Seattle Art Museum
Fourth Floor Galleries
Get a new perspective on SAM’s popular Porcelain Room through the site-specific work of contemporary British ceramic artist Claire Partington. Taking Tea features an installation referencing Baroque painting and European porcelain factories, as well as a panel mounted with fragments from 17th- and 18th-century shipwrecks. The Porcelain Room is a SAM favorite for visitors with more than 1,000 European and Asian porcelain pieces from SAM's collection grouped to evoke porcelain as a treasured commodity between the East and the West.
Claire Partington reappraises the narrative histories of the porcelain objects. Her figures engaged in the act of “taking tea” give a human face to the European craze for Chinese porcelain on display in the Porcelain Room. Partington’s installation suggests the often unintentional consequences of the porcelain trade during the expansion of international shipping routes. The figures in the installation are steeped in the rarified luxury and high-end fashion these items once conveyed, but they also expose the degrading aspects of trade—the reality of precarious ocean voyages and human exploitation.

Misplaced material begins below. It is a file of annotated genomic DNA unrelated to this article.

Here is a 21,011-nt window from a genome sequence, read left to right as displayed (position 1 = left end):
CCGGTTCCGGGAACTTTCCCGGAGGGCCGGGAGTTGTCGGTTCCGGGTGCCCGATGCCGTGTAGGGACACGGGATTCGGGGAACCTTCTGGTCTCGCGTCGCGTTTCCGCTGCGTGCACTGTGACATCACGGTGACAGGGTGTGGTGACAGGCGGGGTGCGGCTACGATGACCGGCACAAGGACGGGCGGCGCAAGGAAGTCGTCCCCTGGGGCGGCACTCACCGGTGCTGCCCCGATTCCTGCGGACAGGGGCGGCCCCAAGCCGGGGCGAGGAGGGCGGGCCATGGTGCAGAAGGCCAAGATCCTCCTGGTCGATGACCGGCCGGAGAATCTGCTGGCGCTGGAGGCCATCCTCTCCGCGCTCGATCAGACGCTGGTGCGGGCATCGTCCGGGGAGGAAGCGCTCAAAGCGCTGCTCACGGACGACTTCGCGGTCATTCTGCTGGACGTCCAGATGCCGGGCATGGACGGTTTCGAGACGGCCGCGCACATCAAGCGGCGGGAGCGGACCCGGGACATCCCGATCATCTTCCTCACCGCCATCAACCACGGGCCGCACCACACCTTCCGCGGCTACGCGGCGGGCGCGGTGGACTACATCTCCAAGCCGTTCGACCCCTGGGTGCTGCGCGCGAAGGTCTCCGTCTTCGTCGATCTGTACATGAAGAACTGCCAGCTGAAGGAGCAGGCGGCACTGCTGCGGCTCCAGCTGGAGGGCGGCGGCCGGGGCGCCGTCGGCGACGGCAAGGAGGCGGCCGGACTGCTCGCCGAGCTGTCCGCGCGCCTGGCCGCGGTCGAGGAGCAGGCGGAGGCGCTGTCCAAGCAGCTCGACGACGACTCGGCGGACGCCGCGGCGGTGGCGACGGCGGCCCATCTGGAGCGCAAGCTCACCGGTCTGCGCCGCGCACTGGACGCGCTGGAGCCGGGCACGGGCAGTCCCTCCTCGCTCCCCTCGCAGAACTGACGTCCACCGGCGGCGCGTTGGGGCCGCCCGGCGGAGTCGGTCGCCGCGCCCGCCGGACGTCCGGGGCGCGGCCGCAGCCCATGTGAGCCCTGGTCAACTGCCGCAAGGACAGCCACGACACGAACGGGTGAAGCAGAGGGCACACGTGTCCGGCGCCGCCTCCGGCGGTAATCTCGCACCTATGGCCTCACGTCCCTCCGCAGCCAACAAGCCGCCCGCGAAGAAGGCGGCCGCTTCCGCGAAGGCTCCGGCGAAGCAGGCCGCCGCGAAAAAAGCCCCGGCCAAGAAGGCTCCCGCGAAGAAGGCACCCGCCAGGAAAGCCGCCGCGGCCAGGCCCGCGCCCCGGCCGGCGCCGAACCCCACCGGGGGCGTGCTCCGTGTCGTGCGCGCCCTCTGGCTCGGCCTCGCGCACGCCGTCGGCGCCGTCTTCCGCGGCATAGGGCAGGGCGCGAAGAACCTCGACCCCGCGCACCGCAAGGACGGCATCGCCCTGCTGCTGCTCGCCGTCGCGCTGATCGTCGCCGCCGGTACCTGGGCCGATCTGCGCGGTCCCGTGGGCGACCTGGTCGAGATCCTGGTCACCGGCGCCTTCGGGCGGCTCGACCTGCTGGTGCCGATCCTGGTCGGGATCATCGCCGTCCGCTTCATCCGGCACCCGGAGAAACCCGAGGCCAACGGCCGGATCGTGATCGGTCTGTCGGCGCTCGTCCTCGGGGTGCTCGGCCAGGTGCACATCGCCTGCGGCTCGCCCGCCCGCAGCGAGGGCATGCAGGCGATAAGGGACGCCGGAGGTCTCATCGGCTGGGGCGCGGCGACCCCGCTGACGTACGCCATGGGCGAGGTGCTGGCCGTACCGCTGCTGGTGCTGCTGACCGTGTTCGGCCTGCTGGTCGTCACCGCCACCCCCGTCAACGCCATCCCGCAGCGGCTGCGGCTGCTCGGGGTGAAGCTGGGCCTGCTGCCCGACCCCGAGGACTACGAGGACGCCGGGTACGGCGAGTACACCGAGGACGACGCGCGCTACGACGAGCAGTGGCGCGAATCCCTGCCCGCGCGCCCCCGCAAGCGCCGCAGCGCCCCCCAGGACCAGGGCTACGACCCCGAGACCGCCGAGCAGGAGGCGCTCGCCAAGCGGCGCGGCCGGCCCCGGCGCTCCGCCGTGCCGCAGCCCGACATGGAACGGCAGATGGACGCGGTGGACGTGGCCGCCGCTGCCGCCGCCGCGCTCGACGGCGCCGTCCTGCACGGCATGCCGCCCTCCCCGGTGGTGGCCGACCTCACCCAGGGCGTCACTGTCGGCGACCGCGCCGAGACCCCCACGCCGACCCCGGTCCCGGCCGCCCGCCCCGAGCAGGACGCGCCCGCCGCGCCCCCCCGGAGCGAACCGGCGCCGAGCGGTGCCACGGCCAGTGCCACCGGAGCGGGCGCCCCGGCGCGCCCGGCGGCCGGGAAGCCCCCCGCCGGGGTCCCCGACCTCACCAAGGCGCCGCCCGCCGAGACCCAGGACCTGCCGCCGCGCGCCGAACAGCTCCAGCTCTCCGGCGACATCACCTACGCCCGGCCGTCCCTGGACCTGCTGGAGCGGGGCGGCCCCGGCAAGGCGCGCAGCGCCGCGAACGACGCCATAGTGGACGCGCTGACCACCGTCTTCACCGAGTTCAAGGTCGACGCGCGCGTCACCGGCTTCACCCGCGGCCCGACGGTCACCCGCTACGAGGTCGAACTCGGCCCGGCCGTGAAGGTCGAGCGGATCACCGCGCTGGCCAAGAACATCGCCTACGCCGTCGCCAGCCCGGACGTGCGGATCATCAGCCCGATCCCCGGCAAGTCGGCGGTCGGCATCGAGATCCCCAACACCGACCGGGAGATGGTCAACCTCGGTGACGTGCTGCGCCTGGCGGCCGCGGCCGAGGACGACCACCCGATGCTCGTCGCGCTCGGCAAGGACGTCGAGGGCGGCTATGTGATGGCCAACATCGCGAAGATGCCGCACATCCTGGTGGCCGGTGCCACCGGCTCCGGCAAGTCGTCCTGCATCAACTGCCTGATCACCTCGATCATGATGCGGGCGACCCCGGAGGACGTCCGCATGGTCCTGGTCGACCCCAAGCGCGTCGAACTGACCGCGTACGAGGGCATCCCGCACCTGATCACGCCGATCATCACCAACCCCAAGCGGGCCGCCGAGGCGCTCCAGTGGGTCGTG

Support for this installation was made possible by
C. E. Stuart Charitable Trust
Guendolen Carkeek Plestcheeff Endowment for the Decorative Arts
ArtsFund/Guendolen Carkeek Plestcheeff Fund for the Decorative and Design Arts
The Estate of Anne Bowden
The Seattle Art Museum acknowledges that we are located on the ancestral land of the Coast Salish people.